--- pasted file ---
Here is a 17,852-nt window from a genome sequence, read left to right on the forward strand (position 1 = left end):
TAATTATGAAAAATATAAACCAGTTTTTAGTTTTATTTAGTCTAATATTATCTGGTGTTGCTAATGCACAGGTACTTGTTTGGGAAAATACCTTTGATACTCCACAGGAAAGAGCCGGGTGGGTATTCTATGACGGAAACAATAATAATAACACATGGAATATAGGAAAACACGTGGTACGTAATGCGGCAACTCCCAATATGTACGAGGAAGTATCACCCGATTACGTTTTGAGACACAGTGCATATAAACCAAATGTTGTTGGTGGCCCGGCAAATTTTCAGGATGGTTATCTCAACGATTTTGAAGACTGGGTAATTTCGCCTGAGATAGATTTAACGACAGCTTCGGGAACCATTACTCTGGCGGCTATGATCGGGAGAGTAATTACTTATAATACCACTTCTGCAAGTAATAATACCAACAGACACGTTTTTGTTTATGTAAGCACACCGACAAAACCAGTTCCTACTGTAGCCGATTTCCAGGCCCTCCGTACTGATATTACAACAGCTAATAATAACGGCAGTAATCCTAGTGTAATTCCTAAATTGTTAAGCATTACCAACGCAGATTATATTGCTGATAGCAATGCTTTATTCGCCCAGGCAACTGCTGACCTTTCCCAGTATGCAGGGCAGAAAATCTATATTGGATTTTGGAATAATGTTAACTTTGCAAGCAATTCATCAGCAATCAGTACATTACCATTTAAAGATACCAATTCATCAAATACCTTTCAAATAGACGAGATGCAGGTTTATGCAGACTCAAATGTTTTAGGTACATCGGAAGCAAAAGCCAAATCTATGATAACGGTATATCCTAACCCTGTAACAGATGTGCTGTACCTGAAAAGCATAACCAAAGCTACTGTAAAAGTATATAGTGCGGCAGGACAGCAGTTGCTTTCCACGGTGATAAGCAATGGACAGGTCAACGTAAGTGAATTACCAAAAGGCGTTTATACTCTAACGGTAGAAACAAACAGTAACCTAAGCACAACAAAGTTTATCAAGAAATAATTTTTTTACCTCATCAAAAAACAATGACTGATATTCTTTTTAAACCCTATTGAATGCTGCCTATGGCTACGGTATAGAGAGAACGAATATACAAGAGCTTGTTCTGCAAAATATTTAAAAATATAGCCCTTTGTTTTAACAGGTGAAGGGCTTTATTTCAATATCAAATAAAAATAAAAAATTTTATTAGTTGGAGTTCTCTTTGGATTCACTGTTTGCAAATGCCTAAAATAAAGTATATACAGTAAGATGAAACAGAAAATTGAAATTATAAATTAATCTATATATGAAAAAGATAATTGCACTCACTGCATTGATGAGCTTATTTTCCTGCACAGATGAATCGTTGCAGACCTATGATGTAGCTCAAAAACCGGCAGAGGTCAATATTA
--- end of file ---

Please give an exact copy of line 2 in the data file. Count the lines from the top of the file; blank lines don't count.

TAATTATGAAAAATATAAACCAGTTTTTAGTTTTATTTAGTCTAATATTATCTGGTGTTGCTAATGCACAGGTACTTGTTTGGGAAAATACCTTTGATACTCCACAGGAAAGAGCCGGGTGGGTATTCTATGACGGAAACAATAATAATAACACATGGAATATAGGAAAACACGTGGTACGTAATGCGGCAACTCCCAATATGTACGAGGAAGTATCACCCGATTACGTTTTGAGACACAGTGCATATAAACCAAATGTTGTTGGTGGCCCGGCAAATTTTCAGGATGGTTATCTCAACGATTTTGAAGACTGGGTAATTTCGCCTGAGATAGATTTAACGACAGCTTCGGGAACCATTACTCTGGCGGCTATGATCGGGAGAGTAATTACTTATAATACCACTTCTGCAAGTAATAATACCAACAGACACGTTTTTGTTTATGTAAGCACACCGACAAAACCAGTTCCTACTGTAGCCGATTTCCAGGCCCTCCGTACTGATATTACAACAGCTAATAATAACGGCAGTAATCCTAGTGTAATTCCTAAATTGTTAAGCATTACCAACGCAGATTATATTGCTGATAGCAATGCTTTATTCGCCCAGGCAACTGCTGACCTTTCCCAGTATGCAGGGCAGAAAATCTATATTGGATTTTGGAATAATGTTAACTTTGCAAGCAATTCATCAGCAATCAGTACATTACCATTTAAAGATACCAATTCATCAAATACCTTTCAAATAGACGAGATGCAGGTTTATGCAGACTCAAATGTTTTAGGTACATCGGAAGCAAAAGCCAAATCTATGATAACGGTATATCCTAACCCTGTAACAGATGTGCTGTACCTGAAAAGCATAACCAAAGCTACTGTAAAAGTATATAGTGCGGCAGGACAGCAGTTGCTTTCCACGGTGATAAGCAATGGACAGGTCAACGTAAGTGAATTACCAAAAGGCGTTTATACTCTAACGGTAGAAACAAACAGTAACCTAAGCACAACAAAGTTTATCAAGAAATAATTTTTTTACCTCATCAAAAAACAATGACTGATATTCTTTTTAAACCCTATTGAATGCTGCCTATGGCTACGGTATAGAGAGAACGAATATACAAGAGCTTGTTCTGCAAAATATTTAAAAATATAGCCCTTTGTTTTAACAGGTGAAGGGCTTTATTTCAATATCAAATAAAAATAAAAAATTTTATTAGTTGGAGTTCTCTTTGGATTCACTGTTTGCAAATGCCTAAAATAAAGTATATACAGTAAGATGAAACAGAAAATTGAAATTATAAATTAATCTATATATGAAAAAGATAATTGCACTCACTGCATTGATGAGCTTATTTTCCTGCACAGATGAATCGTTGCAGACCTATGATGTAGCTCAAAAACCGGCAGAGGTCAATATTA